74 thoughts on “Our Daily Thread 4-1-17

  1. Be careful of April Fool jokes today.
    I was going to tell you to ignore the picture, I really look like Burt Lancaster, but by now everyone but Mumsee has me figured.
    Anyhow, Good morning everyone but Jo.
    nite-nite Jo.

    Liked by 2 people

  2. Not that I am in a hurry or anything, but I actually packed a trunk today with all my gifts for my trip home in June. I have books, pottery, and bilums and it weighs 47 pounds. I am not opening that trunk again as it was hard to get closed. So nice that all of those things are packed and out of the way. I even washed all of the bilums and took pictures of them. They are unique.

    Liked by 4 people

  3. Checking in from the Midwest, now that we have the coasts and foreign lands represented. Good morning, everyone. Contest day for my high school piano student. She’s playing in something like half a dozen or more events today, most involving saxophone, but one with her piano solo she’s been working on since last year. The piece she’s playing was one of three pieces she performed two weeks ago in a different musical event. That day went overall quite well, as she scored 98% on her music theory exam, and got the highest scores possible on her two memorized pieces. The one piece she didn’t have to memorize was the hardest, and that is the one she’s playing again today. Last time it went a bit roughly, and she got three points out of five possible. The judge had excellent comments on additional things to work on, as well as encouragement about the aspects of the piece that had gone well. It was a great experience, and she’s forged ahead with much enthusiastic determination as she’s continued working toward mastery on the piece. If she does very well today, and I do think she is capable of that, seeing how much she’s accomplished just in the last two weeks, she could qualify for state. I’m excited about it for her, and she is, too. 🙂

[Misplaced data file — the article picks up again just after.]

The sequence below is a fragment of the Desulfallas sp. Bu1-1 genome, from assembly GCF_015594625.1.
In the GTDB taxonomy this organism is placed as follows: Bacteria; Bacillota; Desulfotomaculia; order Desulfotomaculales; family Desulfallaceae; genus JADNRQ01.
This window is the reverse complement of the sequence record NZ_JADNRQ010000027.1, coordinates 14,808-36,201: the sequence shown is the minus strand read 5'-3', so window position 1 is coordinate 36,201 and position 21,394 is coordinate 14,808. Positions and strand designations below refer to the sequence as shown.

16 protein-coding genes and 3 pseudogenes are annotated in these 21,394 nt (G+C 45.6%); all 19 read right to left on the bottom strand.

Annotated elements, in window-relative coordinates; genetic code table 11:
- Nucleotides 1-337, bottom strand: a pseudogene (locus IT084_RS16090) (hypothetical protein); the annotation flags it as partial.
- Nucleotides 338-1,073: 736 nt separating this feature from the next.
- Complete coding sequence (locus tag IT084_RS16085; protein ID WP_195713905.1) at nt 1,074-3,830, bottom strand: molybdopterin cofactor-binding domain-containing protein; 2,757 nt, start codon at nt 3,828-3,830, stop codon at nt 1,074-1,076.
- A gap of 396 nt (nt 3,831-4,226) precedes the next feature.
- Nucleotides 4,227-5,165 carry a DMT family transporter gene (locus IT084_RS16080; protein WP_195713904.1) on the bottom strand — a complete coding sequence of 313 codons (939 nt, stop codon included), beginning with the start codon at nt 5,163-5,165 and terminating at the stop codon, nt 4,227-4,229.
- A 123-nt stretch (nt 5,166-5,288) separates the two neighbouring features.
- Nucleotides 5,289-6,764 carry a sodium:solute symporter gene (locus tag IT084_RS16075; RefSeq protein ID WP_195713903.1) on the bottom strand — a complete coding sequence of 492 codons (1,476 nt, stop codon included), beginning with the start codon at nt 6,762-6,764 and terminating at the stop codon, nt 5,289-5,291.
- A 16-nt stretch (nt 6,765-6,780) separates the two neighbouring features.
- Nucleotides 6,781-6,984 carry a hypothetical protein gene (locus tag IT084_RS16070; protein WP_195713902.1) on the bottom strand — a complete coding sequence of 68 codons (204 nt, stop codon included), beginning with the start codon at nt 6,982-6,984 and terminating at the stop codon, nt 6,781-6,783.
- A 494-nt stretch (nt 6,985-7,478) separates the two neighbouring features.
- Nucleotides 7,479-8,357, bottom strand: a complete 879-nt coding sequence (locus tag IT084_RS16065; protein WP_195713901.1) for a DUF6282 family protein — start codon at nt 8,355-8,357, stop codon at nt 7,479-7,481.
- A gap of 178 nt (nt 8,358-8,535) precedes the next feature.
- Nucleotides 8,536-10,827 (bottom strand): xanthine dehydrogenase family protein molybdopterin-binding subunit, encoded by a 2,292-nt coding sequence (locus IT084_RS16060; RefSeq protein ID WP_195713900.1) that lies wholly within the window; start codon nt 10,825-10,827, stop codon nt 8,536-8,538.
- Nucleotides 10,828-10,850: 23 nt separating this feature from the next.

You all have a great day, wanderers!

    Liked by 6 people

  4. Good Morning Everyone. BG and I had a pleasant evening last night. We went to Bone & Barrel. Recently my friend L was in the hospital for nausea. She had her first chemo treatment almost two weeks ago and couldn’t bounce back. She hadn’t had solid food in over a week, so when she finally felt like she could eat her husband went there and bought B&B burgers for them to have. He posted something on their FB page about how happy the burger made his wife. They responded that they would be happy to deliver another one to her in the hospital if he would tell them her room number. (Un)Fortunately she is better and was released on Thursday.
    Anyway, I REALLY wanted a B&B burgers and went with that intention, but they had a 7 layer lasagna on the specials menu and BG wanted that. Our waitress told us it was a really large portion so we decided to split it. It was delicious. There was a lot of it. BG needed to go to Nana’s to get some more of her things, so I called to make sure Nana was home and ask if she would like our leftovers—So ONE portion of lasagna fed three of us last night.
    What is so important about this story? Well, there was SPINACH in the lasagna. When I saw it I thought, oh here we go she won’t eat any of it now. Instead, BG told me she was just going to pretend the spinach wasn’t there and she ate it anyway. Doesn’t sound like much unless you have dealt with her finicky ways for years.
    And in true Southern fashion, our waitress has been married two years, the owners of the Bone & Barrel hosted her reception there, she is 5 months pregnant and is going to have a little boy. He already weighs a pound. Her mother is a little disappointed because she wanted a granddaughter. 🙂 People have always told me too much.